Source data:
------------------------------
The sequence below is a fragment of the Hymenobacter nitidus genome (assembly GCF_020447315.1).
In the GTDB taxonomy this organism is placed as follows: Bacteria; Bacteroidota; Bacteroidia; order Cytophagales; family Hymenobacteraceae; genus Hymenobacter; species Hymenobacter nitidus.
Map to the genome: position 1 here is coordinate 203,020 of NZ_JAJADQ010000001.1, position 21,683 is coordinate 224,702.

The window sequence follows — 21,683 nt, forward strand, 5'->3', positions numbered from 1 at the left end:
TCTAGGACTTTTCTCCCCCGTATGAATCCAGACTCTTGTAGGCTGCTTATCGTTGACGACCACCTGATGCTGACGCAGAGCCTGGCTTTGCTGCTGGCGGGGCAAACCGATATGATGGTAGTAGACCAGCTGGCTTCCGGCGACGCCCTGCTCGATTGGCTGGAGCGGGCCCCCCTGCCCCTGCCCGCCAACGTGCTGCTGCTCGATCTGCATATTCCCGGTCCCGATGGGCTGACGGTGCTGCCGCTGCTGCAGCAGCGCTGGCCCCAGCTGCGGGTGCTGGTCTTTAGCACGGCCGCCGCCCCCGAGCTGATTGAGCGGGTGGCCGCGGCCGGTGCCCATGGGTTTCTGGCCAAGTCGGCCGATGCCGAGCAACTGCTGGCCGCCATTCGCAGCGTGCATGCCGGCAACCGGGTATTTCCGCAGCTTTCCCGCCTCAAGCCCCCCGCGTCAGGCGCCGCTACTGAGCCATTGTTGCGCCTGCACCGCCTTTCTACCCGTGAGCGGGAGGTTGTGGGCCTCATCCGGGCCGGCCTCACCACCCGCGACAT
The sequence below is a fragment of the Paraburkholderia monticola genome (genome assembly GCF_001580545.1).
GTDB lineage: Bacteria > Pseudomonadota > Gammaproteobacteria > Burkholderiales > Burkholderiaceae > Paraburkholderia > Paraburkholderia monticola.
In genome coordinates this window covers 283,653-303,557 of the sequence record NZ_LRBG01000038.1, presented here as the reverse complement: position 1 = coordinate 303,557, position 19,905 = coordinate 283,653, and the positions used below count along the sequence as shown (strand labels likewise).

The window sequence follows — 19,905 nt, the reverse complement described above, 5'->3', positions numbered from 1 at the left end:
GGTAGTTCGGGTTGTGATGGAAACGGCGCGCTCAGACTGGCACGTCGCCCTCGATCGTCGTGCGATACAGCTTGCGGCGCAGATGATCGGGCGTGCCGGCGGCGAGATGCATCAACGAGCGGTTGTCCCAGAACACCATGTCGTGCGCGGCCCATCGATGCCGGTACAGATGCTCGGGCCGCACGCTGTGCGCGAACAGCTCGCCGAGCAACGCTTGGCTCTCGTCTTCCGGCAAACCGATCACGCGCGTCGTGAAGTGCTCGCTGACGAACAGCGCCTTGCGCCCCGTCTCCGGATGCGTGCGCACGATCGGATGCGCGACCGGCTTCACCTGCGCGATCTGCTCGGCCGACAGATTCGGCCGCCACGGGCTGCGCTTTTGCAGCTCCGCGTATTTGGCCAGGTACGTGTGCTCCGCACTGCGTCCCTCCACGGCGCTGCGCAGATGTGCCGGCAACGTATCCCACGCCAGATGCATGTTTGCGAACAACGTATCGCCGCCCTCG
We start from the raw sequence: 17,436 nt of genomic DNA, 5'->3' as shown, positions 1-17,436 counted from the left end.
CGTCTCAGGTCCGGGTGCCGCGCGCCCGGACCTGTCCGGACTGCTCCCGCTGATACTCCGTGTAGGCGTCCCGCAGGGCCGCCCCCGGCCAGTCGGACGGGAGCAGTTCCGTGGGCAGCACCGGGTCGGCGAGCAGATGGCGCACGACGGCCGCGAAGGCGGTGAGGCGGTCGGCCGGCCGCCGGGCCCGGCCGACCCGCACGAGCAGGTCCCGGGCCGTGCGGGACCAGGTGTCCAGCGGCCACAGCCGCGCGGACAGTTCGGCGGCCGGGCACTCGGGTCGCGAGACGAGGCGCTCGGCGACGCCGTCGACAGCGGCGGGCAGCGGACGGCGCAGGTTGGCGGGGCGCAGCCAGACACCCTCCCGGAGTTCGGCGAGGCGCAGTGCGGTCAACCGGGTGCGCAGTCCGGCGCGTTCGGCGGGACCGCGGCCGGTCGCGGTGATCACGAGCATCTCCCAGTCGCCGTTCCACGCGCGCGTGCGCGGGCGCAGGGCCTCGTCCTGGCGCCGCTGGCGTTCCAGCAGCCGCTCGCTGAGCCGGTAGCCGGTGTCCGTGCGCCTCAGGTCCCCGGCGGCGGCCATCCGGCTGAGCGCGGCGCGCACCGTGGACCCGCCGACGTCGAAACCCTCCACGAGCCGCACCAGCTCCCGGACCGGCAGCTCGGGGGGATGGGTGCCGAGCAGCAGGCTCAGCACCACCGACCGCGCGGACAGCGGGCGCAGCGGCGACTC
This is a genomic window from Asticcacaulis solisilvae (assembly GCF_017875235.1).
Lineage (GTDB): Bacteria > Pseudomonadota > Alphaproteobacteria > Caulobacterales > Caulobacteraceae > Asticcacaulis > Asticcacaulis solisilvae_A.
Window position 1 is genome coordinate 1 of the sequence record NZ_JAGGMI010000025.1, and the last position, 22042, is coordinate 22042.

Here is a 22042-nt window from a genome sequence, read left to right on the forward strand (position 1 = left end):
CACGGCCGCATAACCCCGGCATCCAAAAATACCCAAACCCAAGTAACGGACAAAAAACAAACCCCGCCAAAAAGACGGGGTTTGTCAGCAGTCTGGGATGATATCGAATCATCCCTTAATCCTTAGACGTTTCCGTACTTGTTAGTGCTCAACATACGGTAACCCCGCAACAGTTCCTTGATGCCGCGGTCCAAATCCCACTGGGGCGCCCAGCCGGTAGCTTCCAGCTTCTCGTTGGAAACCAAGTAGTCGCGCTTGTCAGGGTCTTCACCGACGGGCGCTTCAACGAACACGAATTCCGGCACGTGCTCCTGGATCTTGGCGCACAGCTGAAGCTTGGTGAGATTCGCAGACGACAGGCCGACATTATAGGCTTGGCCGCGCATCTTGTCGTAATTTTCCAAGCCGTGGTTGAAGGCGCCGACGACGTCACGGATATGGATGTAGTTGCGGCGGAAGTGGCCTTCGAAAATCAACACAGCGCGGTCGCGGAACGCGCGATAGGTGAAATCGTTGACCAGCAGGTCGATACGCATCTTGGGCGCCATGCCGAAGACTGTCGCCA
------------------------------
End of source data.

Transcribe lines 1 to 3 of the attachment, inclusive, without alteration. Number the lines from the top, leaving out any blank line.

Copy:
The sequence below is a fragment of the Hymenobacter nitidus genome (assembly GCF_020447315.1).
In the GTDB taxonomy this organism is placed as follows: Bacteria; Bacteroidota; Bacteroidia; order Cytophagales; family Hymenobacteraceae; genus Hymenobacter; species Hymenobacter nitidus.
Map to the genome: position 1 here is coordinate 203,020 of NZ_JAJADQ010000001.1, position 21,683 is coordinate 224,702.